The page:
Tourists flock to ‘Death Valley’ as heatwave sweeps across globe

Posted on 18 July 2023 By David Henning

‘We’re in for a bit of a ride,’ warns the World Meteorological Organization (WMO), whose representatives addressed the press in Geneva.

John Nairn, senior extreme heat advisor at the UN agency, cautions that the heatwaves are intensifying and will become more frequent. The northern hemisphere has seen a six-fold increase in prolonged and simultaneous heatwaves since the 1980s, and this trend shows no sign of abating, reports CNN.

The urgency to act on the climate crisis is echoing worldwide, says Tedros Adhanom Ghebreyesus, head of the World Health Organization, calling on world leaders to take immediate action.

Already, global temperatures have risen by 1.2 degrees Celsius above pre-industrial levels due to human activities emitting fossil fuels. Simon Lewis, chair of global change science at the University College London, warns that the current global policies could lead to a terrifying 2.7 degrees Celsius warming by 2100.

Last month, June experienced the planet’s hottest temperatures on record, accompanied by record ocean temperatures and a decline in Antarctic ice levels. The heat surge continues in July, with the first week marking the hottest ever recorded, pushing the planet into uncharted territory.

Extreme heatwaves have devastating consequences, with premature deaths, especially among the elderly. As climate harms are unequally felt, adaptation measures are crucial. Initiatives like cool zones or drop-in centers, increased tree coverage, and renewable-powered air conditioning in care homes can help mitigate the impact on vulnerable communities.

Read: Too hot to handle: Why South Africa’s cities need more trees

Italy, Greece, and Spain are currently experiencing soaring temperatures, with a high-pressure anticyclone pushing up from North Africa. European countries may soon surpass the continent’s record of 48.8 degrees Celsius set in 2021. Authorities advised people to take precautions, such as staying hydrated and avoiding direct sunlight during peak hours.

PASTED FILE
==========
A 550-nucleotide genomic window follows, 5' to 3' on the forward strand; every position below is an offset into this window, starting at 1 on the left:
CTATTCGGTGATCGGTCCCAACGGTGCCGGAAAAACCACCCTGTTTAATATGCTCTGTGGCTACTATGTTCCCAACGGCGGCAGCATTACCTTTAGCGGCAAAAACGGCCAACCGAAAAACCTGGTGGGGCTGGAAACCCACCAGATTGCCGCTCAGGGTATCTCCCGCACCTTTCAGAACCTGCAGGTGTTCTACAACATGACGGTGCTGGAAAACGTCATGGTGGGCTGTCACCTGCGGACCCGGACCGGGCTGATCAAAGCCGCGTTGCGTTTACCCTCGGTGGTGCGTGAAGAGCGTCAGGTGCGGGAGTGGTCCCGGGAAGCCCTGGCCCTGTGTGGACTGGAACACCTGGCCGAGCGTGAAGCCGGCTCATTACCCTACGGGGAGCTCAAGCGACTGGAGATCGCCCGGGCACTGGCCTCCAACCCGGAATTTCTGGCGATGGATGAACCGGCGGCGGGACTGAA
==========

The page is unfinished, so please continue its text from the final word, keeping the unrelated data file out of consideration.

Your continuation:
The scorching heat has also primed the land for wildfires, which have wreaked havoc in Spain’s Canary Islands and Greece, forcing evacuations and causing extensive damage.

With extreme heat waves becoming the new norm, humanity must urgently address the climate crisis and transition to sustainable practices to secure a livable future for all. As we brace ourselves for this unprecedented ride, it is crucial to act decisively and collectively to combat the rising temperatures and safeguard our planet.

California’s Death Valley reaches 56°

Death Valley’s scorching heat is drawing crowds like never before. This California desert, renowned as one of the hottest spots on the planet, has become a tourist hotspot as temperatures continue to soar in the Southwest. Visitors flock to Furnace Creek, part of the National Park, where the mercury reached a blistering 53 degrees on Sunday.

The allure? Climate change-inspired tourism, with people eager to witness a potential world record for the highest temperatures ever reliably recorded. Furnace Creek already holds the record of 56 degrees Celcius, set in July 1913.

A digital thermometer outside the visitor’s centre has become a prime selfie spot, and despite warnings not to venture out after 10:00 a.m., visitors were undeterred. Excessive heat warnings cover vast areas of Nevada, California, Arizona, and Texas, with record-breaking temperatures expected to persist for the next two weeks. A heat dome over Arizona, Nevada, and parts of California is trapping the hot air in place, affecting nearly 100 million Americans under heat alerts.

While it’s a trendy destination for tourists seeking to conquer the heat, there’s nothing cool about Death Valley these days. Even overnight lows top 100 degrees. Though the record high wasn’t reached on Sunday, forecasters speculate a thin layer of clouds may have played a role. So, if you’re chasing an adventure akin to conquering Mount Everest, Death Valley’s scorching embrace awaits.

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